Health Care Foundation

Finally there's a way to understand the language of health insurance

By Rhonda Holman, HCF Vice President

Rhonda HolmanOn October 24, Health Literacy Missouri (HLM), in concert with Health Literacy Kansas and the Health Care Foundation of Greater Kansas City, staged its first annual Summit in Kansas City. At that conference, as at similar conferences this year across the nation, health insurance literacy was on the agenda.

The first enrollment period for health insurance marketplaces uncovered a secret that most of us have been able to keep for a long time.

A case for raising the legal sale age on tobacco products

Adriana PecinaBy Adriana Pecina, HCF Program Officer

There are many milestones for a parent. Having your child turn 18 may be among the top. It’s an emotional time for a parent.

I should know — my oldest daughter turned 18 this year and she is now a legal adult who can make her own decisions. She can vote. She can join the military. And yes, she can legally buy tobacco products.

That is a lesson I learned the hard way.

Blurred Lines: Oral health and overall health

Jessica HembreeBy Jessica Hembree, HCF program officer

While also the name of a hit pop song, blurred lines is an apt summary of the recommendations stemming from HCF’s recently released oral health assessment. Oral health has traditionally been siloed apart from physical health and, unfortunately this separation has greatly impacted the cost, quality and access to oral health services.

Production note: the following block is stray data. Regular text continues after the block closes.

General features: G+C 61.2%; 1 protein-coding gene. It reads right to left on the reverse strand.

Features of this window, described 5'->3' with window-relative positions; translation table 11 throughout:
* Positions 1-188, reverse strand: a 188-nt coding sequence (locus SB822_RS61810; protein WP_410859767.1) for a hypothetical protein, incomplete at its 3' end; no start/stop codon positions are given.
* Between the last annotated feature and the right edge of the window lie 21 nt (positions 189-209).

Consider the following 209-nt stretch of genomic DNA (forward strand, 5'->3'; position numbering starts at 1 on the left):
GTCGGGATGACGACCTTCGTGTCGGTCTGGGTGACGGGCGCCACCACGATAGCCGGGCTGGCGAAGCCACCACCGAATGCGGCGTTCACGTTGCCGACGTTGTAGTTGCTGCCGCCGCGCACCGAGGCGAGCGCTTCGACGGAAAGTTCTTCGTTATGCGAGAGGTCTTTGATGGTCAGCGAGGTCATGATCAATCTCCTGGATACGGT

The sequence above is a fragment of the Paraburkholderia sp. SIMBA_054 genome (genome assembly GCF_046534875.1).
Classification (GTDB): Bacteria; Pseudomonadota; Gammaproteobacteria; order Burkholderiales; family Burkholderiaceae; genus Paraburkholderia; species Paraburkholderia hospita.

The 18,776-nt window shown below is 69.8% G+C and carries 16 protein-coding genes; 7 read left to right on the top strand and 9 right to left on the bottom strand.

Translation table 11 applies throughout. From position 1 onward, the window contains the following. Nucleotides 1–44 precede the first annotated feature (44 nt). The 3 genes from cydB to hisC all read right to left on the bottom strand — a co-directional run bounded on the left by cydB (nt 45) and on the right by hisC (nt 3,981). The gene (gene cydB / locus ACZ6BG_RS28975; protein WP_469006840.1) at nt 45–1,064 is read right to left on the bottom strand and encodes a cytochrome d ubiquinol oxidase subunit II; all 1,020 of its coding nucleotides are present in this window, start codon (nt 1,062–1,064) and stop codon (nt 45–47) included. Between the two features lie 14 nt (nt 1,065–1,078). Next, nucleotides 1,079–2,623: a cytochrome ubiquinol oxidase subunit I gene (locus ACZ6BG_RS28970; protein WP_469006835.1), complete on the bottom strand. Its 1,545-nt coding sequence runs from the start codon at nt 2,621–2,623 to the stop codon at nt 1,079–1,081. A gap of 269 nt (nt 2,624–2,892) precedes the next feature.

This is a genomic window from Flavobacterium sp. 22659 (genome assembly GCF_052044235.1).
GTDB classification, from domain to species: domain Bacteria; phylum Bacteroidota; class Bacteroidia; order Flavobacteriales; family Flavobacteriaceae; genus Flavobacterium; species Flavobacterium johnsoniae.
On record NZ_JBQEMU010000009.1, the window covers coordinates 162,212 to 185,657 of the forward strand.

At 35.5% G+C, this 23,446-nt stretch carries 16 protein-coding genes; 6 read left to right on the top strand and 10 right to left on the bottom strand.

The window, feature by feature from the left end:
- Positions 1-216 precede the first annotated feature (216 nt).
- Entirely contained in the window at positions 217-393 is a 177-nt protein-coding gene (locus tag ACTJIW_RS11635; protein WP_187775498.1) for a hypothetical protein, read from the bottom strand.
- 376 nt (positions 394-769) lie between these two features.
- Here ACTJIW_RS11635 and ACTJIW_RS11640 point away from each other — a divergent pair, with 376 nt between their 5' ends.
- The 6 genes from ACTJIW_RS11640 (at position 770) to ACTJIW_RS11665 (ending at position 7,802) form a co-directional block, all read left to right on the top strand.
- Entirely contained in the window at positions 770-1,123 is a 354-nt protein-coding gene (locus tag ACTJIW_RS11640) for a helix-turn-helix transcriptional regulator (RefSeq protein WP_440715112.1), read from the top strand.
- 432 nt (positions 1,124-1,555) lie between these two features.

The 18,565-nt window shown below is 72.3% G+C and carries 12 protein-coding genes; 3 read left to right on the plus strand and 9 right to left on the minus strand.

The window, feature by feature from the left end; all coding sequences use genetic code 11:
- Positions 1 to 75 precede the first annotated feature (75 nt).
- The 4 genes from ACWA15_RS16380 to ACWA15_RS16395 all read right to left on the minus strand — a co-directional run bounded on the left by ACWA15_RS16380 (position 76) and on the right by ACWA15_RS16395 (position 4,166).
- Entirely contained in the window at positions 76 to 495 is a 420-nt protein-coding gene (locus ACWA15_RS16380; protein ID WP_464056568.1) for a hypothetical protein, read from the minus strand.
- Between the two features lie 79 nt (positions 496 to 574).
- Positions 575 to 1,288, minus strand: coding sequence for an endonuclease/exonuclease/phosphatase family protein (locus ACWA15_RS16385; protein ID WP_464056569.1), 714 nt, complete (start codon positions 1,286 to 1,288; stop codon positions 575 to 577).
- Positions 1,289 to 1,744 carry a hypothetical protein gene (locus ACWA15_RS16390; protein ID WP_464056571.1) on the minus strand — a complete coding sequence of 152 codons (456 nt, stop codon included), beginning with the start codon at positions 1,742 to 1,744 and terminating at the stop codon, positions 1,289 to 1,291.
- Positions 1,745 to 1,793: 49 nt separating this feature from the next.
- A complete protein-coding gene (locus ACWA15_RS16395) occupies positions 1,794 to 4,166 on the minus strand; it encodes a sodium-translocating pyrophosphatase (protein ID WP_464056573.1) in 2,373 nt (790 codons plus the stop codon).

Free Mental Health First Aid training offered

Editor's note: The next Mental Health First Aid training will be planned for late winter/early spring. Please check Wyandot Inc's website for more information.

By Mark Wiebe, Wyandot Inc. Public Affairs Director

On July 10, the Metropolitan Council of Community Mental Health Centers will host a Mental Health First Aid ‘Day.’ This first-ever opportunity for the Kansas City area will be offered at no cost to the public thanks to funding from the Health Care Foundation and the Jackson County Community Mental Health Fund.

Our aim is to certify more than 250 Kansas Citians in the adult or youth version of the course and increase the ranks of people trained to respond to a mental health crisis. In the process, we hope to add momentum to an already robust conversation about mental health in the region.

Make breakfast time your favorite time

Gretchen Speer PatchBy Gretchen Speer Patch, MPH, Healthy Schools Program Manager for Kansas Alliance for a Healthier Generation

Do you have trouble getting your children out the door with breakfast in hand bright and early in the morning? Do you find yourself begging your child to eat breakfast or sitting in the morning drive thru line? Let me share a time-saving secret that may also save you money-- it’s called school breakfast.

You already know breakfast is the most important meal of the day; it primes your child’s brain for peak performance and studies show children that eat breakfast have better concentration and critical thinking, fewer behavioral issues and reduced tardiness.

On mental health and poverty: The new Rainbow to offer 'port of calm,' 'port of access'

By Mark Wiebe, Wyandot Inc. public affairs director

In Sunday's New York Times, a headline on the op/ed page underscored one of the central challenges in mental health and criminal justice circles: How do we reduce the number of people with mental illness in our jails and prisons? The column, "Inside a Mental Health Hospital Called Jail," profiles Cook County Jail in Chicago, where some 60 percent of the inmates on a given day are diagnosed with a mental illness.

Tobacco is still deadly, and we are still fighting for a tobacco-free future

Brenda CalvinBy Brenda Calvin, HCF program officer

It’s been 50 years since we first learned that tobacco smoke is deadly. Since the release of the groundbreaking, 1964 Surgeon General’s report, we have further evidence that links smoking to diseases of nearly all organs of the body.

In light of this significant health anniversary, a new report, The Health Consequences of Smoking – 50 Years of Progress: A Report of the Surgeon General, was released this week. It states that more than 20 million Americans have died because of smoking.